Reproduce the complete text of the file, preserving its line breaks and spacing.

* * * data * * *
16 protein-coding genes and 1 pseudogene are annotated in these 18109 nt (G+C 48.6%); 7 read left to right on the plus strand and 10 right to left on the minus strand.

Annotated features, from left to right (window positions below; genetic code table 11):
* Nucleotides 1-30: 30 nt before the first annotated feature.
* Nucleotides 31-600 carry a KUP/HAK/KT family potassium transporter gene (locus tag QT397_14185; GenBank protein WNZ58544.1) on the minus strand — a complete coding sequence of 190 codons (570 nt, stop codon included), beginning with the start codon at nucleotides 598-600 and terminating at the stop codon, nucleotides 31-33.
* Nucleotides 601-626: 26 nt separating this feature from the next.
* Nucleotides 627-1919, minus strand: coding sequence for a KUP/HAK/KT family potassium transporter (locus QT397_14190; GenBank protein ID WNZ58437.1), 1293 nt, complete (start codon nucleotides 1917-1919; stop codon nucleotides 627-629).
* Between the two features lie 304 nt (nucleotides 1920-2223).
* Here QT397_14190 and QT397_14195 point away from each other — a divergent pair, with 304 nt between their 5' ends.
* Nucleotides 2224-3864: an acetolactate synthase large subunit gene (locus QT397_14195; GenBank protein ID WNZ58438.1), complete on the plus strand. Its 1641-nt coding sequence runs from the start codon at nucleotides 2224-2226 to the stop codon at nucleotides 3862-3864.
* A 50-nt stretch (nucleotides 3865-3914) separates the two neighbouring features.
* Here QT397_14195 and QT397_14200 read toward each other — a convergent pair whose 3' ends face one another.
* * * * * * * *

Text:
16 protein-coding genes and 1 pseudogene are annotated in these 18109 nt (G+C 48.6%); 7 read left to right on the plus strand and 10 right to left on the minus strand.

Annotated features, from left to right (window positions below; genetic code table 11):
* Nucleotides 1-30: 30 nt before the first annotated feature.
* Nucleotides 31-600 carry a KUP/HAK/KT family potassium transporter gene (locus tag QT397_14185; GenBank protein WNZ58544.1) on the minus strand — a complete coding sequence of 190 codons (570 nt, stop codon included), beginning with the start codon at nucleotides 598-600 and terminating at the stop codon, nucleotides 31-33.
* Nucleotides 601-626: 26 nt separating this feature from the next.
* Nucleotides 627-1919, minus strand: coding sequence for a KUP/HAK/KT family potassium transporter (locus QT397_14190; GenBank protein ID WNZ58437.1), 1293 nt, complete (start codon nucleotides 1917-1919; stop codon nucleotides 627-629).
* Between the two features lie 304 nt (nucleotides 1920-2223).
* Here QT397_14190 and QT397_14195 point away from each other — a divergent pair, with 304 nt between their 5' ends.
* Nucleotides 2224-3864: an acetolactate synthase large subunit gene (locus QT397_14195; GenBank protein ID WNZ58438.1), complete on the plus strand. Its 1641-nt coding sequence runs from the start codon at nucleotides 2224-2226 to the stop codon at nucleotides 3862-3864.
* A 50-nt stretch (nucleotides 3865-3914) separates the two neighbouring features.
* Here QT397_14195 and QT397_14200 read toward each other — a convergent pair whose 3' ends face one another.